Pope Francis: Jesus is waiting for us

Pope Francis: Jesus is waiting for us

Pope Francis in St. Peter's Square March 7. Credit: Petrik Bohumil / CNA.
Pope Francis in St. Peter's Square March 7. Credit: Petrik Bohumil / CNA.

.- What’s so important about an encounter? Pope Francis thinks one encounter is key to everything.  

“Everything in our life, today as at the time of Jesus, begins with an encounter,” the Pope said at a March 7 audience. Christ is always there first: “when we arrive, He is there waiting.”

He reflected on the life of Monsignor Luigi Giussani, founder of the Communion and Liberation movement. His life was not an “encounter with an idea,” the pontiff said, but “with a Person, with Jesus Christ.” It was in this context of encountering Christ that Msgr. Giussani taught about freedom, since “Christ gives us true freedom.”

Around eighty thousand Communion and Liberation members from 50 countries gathered in St. Peter's Square Saturday morning to mark the tenth anniversary of the death of Msgr. Giussani. The papal audience also coincided with the 60th anniversary of the movement's founding.

Fr. Giussani was born Oct. 15, 1922, in the Italian city of Desio, located just north of Milan, the country's second most populous city.

Upon his death on Feb. 22, 2005, then-Cardinal Joseph Ratzinger, who was a close friend and confidant of Giussani, delivered the homily at his funeral.

Pope Francis expressed his gratitude for the priest known as Don Giussani, praising his writings and the positive impact they made on him and his own priesthood. He also praised the priest’s “deeply human way of thinking” which reached the “most intimate yearning of man.”

Pope Francis said the Communion and Liberation movement “has not lost its freshness and vitality” after sixty years, but he reminded those present to remember always that Jesus Christ is its only center. “All spiritualities, all charisms within the Church, must be ‘decentralized': at the center, there is only the Lord!”

The Pope cited St. Paul’s discussion of spiritual gifts, called charisms, in the First Letter to the Corinthians. The apostle says that love that comes from God is “proper” and “allows us to imitate him.”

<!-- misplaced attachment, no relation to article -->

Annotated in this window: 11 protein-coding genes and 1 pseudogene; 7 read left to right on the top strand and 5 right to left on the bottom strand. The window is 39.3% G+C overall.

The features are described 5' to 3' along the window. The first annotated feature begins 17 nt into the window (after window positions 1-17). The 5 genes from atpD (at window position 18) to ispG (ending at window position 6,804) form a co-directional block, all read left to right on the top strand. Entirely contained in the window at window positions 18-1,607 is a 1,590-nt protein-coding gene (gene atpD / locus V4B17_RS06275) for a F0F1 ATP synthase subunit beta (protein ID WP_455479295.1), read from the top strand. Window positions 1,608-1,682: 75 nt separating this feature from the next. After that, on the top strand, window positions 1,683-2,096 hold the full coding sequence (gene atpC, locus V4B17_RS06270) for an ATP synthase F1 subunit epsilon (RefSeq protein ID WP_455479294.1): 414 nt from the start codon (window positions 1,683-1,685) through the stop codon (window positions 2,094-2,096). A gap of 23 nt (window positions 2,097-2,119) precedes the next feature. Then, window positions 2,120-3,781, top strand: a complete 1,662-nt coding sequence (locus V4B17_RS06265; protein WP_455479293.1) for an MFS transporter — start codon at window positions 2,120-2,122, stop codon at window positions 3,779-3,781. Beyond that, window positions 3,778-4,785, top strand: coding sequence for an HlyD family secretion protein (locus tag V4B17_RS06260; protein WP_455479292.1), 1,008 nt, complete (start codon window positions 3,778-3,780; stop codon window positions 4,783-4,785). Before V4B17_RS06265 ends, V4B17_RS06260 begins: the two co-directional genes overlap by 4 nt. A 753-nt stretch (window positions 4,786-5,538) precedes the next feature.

The Pope said that a charism is not meant to be “preserved in a bottle of ‘distilled water’,” or “turned to stone.” Nor can it be “reduced to a museum of memories, decisions, rules of conduct.”

Pope Francis reflected upon Christian morality, describing it as a response to God rather than a force of its own.

Christian morality is not “a titanic, voluntaristic force” or a “solitary challenge facing the world,” the Pope said. Rather, morality is the response to a mercy that is “surprising, unpredictable, even ‘unjust,’ according to human criteria.”

This mercy is from God, “who knows me, who knows my betrayals and loves me all the same, who esteems me, embraces me, calls me again, hopes in me, awaits me.”

The Communion and Liberation movement traces its roots back to Msgr. Giussani’s close ties with the Catholic “Gioventù Studentesca” (“Student Youth”) group that was born in 1954 at Milan’s Berchet High School, where he was a teacher.

The movement is composed mainly of lay persons. It also has members who are priests, religious, and consecrated lay men and women.

Pope Francis concluded his address by imploring God’s blessing and Mary’s protection, reminding the faithful to remember him in their prayers.

Tags: Communion and Liberation, Pope Francis